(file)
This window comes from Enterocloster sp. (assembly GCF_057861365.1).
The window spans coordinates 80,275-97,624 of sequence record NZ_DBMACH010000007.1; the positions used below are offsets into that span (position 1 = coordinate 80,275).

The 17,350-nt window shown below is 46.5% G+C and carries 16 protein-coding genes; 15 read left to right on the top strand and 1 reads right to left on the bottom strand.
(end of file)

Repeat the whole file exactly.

This window comes from Enterocloster sp. (assembly GCF_057861365.1).
The window spans coordinates 80,275-97,624 of sequence record NZ_DBMACH010000007.1; the positions used below are offsets into that span (position 1 = coordinate 80,275).

The 17,350-nt window shown below is 46.5% G+C and carries 16 protein-coding genes; 15 read left to right on the top strand and 1 reads right to left on the bottom strand.